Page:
In a unanimous decision handed down April 1, the Michigan Supreme Court ruled that shooting ranges are protected by the Sport Shooting Ranges Act (SSRA), while confirming the right of existing range owners to operate their ranges regardless of township ordinances that have emerged since the statute became law.
Similar to legislation passed in other states during the late 1980s and early 1990s based upon a model provided by the NRA, the Michigan Sport Shooting Range Act (SSRA) became law in 1989 to protect shooting range owners and operators from lawsuits and closure as housing developments began encroaching on previously rural areas and existing ranges. In 1994, the SSRA was amended to permit owners of existing ranges to expand their activities if they complied with the NRA Range Manual, even if the range was not in compliance with local ordinances.
In 1993, Jerry Barnhart received permission from Addison Township to build a private range on his property. In 2005, the Township issued Barnhart a misdemeanor citation for failing to obtain a zoning waiver. However, under the SSRA, ranges in existence before the act was originally passed in 1994 received grandfathered protection, and were not subject to nuisance zoning requirements passed subsequently as long as they "operated within generally accepted practices."
In 2012, the state Court of Appeals ruled SSRA did not apply to Barnhart's range, because it was operated as a business, charged range fees and provided training classes. Such acts, the court claimed, were inconsistent with the range being a "sport" range.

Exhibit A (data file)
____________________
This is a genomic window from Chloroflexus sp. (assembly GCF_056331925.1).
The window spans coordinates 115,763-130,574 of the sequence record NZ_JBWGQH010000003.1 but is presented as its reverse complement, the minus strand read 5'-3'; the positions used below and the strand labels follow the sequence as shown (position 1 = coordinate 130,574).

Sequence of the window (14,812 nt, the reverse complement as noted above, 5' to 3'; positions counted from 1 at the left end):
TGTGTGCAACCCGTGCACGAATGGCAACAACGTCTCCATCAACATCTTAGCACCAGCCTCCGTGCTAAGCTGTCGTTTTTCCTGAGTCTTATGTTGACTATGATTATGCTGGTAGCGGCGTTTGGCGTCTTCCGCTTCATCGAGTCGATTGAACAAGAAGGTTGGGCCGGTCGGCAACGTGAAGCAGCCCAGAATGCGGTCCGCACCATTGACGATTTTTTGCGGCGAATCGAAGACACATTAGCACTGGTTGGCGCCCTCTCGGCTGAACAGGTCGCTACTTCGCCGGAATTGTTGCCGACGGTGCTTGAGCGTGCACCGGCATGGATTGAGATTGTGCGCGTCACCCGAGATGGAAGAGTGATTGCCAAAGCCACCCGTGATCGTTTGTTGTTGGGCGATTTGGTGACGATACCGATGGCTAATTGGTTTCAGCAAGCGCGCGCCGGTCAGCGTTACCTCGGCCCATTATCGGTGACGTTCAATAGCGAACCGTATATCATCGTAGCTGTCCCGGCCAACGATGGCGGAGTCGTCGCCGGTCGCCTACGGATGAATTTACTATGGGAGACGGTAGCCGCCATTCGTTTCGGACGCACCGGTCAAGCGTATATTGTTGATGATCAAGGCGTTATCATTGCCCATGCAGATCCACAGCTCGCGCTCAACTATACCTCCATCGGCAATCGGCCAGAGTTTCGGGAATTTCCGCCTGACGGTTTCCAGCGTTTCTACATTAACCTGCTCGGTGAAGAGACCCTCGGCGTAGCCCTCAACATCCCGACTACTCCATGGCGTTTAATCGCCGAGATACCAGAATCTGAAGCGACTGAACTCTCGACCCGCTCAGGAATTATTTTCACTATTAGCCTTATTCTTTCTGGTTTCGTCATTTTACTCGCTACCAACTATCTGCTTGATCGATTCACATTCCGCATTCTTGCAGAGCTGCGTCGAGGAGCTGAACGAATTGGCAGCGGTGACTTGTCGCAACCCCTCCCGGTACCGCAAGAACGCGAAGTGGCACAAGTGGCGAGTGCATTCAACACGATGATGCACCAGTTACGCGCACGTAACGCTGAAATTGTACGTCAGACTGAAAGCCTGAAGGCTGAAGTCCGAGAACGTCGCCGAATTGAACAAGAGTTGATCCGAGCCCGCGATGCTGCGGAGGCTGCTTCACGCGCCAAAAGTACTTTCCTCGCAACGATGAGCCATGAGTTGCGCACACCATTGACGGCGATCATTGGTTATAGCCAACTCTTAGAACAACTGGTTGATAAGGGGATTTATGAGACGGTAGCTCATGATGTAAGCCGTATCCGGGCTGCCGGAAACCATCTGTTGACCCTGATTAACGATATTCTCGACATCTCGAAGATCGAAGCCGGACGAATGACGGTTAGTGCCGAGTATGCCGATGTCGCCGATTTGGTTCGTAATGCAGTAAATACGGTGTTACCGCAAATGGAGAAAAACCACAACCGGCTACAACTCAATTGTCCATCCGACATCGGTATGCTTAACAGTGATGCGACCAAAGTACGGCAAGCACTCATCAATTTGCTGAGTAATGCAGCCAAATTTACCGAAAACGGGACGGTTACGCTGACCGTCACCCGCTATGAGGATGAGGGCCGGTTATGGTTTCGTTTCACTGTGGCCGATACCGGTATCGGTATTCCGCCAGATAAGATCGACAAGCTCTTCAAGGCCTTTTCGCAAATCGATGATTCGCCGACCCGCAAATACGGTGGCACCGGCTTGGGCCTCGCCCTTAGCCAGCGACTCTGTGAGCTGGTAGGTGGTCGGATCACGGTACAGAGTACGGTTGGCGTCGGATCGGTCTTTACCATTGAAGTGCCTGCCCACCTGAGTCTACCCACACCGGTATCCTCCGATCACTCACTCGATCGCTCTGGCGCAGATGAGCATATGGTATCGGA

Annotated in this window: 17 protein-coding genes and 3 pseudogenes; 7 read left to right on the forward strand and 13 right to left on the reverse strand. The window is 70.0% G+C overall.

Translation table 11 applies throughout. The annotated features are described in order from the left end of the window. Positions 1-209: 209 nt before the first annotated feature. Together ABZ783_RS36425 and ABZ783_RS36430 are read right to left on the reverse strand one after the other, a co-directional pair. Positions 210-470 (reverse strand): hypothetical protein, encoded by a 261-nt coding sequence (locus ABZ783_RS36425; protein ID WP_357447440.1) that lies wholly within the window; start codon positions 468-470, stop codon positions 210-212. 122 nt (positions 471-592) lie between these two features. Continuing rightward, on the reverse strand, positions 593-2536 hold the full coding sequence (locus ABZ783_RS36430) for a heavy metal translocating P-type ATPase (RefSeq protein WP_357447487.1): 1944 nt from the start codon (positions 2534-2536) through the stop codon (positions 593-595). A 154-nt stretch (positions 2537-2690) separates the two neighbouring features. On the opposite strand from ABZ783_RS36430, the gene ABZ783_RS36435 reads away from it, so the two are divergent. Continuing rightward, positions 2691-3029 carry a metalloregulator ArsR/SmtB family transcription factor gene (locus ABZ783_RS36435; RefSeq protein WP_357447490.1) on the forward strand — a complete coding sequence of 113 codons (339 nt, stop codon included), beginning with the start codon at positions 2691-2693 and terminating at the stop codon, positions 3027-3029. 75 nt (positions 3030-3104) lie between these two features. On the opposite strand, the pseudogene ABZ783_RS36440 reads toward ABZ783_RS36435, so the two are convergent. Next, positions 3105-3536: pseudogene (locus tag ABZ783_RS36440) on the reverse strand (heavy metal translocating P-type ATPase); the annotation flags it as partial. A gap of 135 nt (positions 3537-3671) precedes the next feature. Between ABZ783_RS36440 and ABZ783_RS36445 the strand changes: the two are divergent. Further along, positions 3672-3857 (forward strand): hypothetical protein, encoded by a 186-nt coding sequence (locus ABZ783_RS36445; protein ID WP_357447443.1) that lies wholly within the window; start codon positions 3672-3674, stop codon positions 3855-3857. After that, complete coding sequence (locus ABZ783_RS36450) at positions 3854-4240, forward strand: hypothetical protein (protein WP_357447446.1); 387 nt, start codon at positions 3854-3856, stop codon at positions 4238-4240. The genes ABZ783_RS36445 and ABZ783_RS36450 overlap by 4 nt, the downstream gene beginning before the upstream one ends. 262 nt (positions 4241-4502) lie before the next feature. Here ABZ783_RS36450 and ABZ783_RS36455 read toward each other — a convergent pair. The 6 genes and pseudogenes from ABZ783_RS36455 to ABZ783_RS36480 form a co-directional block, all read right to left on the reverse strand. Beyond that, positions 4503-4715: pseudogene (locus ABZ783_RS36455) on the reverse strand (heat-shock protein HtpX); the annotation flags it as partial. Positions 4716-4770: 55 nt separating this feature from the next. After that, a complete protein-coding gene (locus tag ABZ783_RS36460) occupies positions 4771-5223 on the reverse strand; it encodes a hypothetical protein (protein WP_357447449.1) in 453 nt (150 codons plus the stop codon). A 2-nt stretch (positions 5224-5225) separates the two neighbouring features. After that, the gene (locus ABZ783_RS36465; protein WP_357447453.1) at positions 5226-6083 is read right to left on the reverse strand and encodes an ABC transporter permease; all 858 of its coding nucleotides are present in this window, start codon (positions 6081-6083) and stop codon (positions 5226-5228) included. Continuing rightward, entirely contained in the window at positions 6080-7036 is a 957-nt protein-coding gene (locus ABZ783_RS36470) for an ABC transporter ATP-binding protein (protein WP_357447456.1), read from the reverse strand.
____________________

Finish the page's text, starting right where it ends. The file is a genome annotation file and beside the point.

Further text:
In the April 1 unanimous opinion by Justice Michael F. Cavanagh, the Ohio Supreme Court held: "In determining whether a range is a sport shooting range under the SSRA, the focus is on the design and operation of the range, not on the intentions of individual shooters in using the range; a range owner's commercial purpose for operating the range is also irrelevant."
In its conclusion, the ruling found "in order for (the SSRA) to apply to a shooting range, it must (1) be a sport shooting range that also existed as a sport shooting range as of July 5, 1994, and (2) the sport shooting range must operate in compliance with the generally accepted operation practices. The Court of Appeals erred in interpreting (the SSRA) when it held that a shooting range owner cannot have a commercial purpose in operating a sport shooting range."